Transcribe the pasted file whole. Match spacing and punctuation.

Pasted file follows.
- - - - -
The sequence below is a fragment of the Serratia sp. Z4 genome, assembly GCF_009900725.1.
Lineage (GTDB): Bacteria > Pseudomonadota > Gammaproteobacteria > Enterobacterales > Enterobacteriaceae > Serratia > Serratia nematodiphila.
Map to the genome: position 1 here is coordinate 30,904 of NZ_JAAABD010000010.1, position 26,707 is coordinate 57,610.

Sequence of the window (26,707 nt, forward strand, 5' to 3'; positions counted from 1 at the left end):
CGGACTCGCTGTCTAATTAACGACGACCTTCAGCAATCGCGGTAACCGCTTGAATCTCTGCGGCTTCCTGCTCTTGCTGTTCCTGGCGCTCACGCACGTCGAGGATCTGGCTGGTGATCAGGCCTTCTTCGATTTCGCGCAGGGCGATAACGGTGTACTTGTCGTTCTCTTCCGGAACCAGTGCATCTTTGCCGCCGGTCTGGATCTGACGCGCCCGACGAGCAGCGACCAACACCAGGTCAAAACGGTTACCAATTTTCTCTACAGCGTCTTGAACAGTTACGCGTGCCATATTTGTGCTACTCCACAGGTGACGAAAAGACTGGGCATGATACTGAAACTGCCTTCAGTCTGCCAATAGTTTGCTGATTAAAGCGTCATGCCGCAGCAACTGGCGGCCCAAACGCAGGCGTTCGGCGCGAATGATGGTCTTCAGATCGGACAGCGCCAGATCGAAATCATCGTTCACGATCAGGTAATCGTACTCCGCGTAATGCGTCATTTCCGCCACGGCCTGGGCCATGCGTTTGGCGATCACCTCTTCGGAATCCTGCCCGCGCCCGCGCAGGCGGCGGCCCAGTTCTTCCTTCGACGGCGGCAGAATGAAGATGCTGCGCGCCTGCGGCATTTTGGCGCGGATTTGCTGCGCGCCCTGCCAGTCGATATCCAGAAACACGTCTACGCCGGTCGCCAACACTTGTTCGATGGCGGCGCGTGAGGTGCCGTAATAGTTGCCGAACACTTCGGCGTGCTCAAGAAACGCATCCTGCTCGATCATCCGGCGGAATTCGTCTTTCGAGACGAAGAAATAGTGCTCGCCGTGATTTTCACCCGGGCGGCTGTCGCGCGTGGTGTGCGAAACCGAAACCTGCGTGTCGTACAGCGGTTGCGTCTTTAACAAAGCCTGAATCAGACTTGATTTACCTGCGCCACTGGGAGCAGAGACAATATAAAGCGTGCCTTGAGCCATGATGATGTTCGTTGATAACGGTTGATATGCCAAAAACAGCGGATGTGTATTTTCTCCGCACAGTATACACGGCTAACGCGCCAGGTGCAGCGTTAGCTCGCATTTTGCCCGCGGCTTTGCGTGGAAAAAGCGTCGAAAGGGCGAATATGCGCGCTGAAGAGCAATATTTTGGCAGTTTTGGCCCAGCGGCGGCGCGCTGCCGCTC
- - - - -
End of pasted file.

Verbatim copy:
The sequence below is a fragment of the Serratia sp. Z4 genome, assembly GCF_009900725.1.
Lineage (GTDB): Bacteria > Pseudomonadota > Gammaproteobacteria > Enterobacterales > Enterobacteriaceae > Serratia > Serratia nematodiphila.
Map to the genome: position 1 here is coordinate 30,904 of NZ_JAAABD010000010.1, position 26,707 is coordinate 57,610.

Sequence of the window (26,707 nt, forward strand, 5' to 3'; positions counted from 1 at the left end):
CGGACTCGCTGTCTAATTAACGACGACCTTCAGCAATCGCGGTAACCGCTTGAATCTCTGCGGCTTCCTGCTCTTGCTGTTCCTGGCGCTCACGCACGTCGAGGATCTGGCTGGTGATCAGGCCTTCTTCGATTTCGCGCAGGGCGATAACGGTGTACTTGTCGTTCTCTTCCGGAACCAGTGCATCTTTGCCGCCGGTCTGGATCTGACGCGCCCGACGAGCAGCGACCAACACCAGGTCAAAACGGTTACCAATTTTCTCTACAGCGTCTTGAACAGTTACGCGTGCCATATTTGTGCTACTCCACAGGTGACGAAAAGACTGGGCATGATACTGAAACTGCCTTCAGTCTGCCAATAGTTTGCTGATTAAAGCGTCATGCCGCAGCAACTGGCGGCCCAAACGCAGGCGTTCGGCGCGAATGATGGTCTTCAGATCGGACAGCGCCAGATCGAAATCATCGTTCACGATCAGGTAATCGTACTCCGCGTAATGCGTCATTTCCGCCACGGCCTGGGCCATGCGTTTGGCGATCACCTCTTCGGAATCCTGCCCGCGCCCGCGCAGGCGGCGGCCCAGTTCTTCCTTCGACGGCGGCAGAATGAAGATGCTGCGCGCCTGCGGCATTTTGGCGCGGATTTGCTGCGCGCCCTGCCAGTCGATATCCAGAAACACGTCTACGCCGGTCGCCAACACTTGTTCGATGGCGGCGCGTGAGGTGCCGTAATAGTTGCCGAACACTTCGGCGTGCTCAAGAAACGCATCCTGCTCGATCATCCGGCGGAATTCGTCTTTCGAGACGAAGAAATAGTGCTCGCCGTGATTTTCACCCGGGCGGCTGTCGCGCGTGGTGTGCGAAACCGAAACCTGCGTGTCGTACAGCGGTTGCGTCTTTAACAAAGCCTGAATCAGACTTGATTTACCTGCGCCACTGGGAGCAGAGACAATATAAAGCGTGCCTTGAGCCATGATGATGTTCGTTGATAACGGTTGATATGCCAAAAACAGCGGATGTGTATTTTCTCCGCACAGTATACACGGCTAACGCGCCAGGTGCAGCGTTAGCTCGCATTTTGCCCGCGGCTTTGCGTGGAAAAAGCGTCGAAAGGGCGAATATGCGCGCTGAAGAGCAATATTTTGGCAGTTTTGGCCCAGCGGCGGCGCGCTGCCGCTC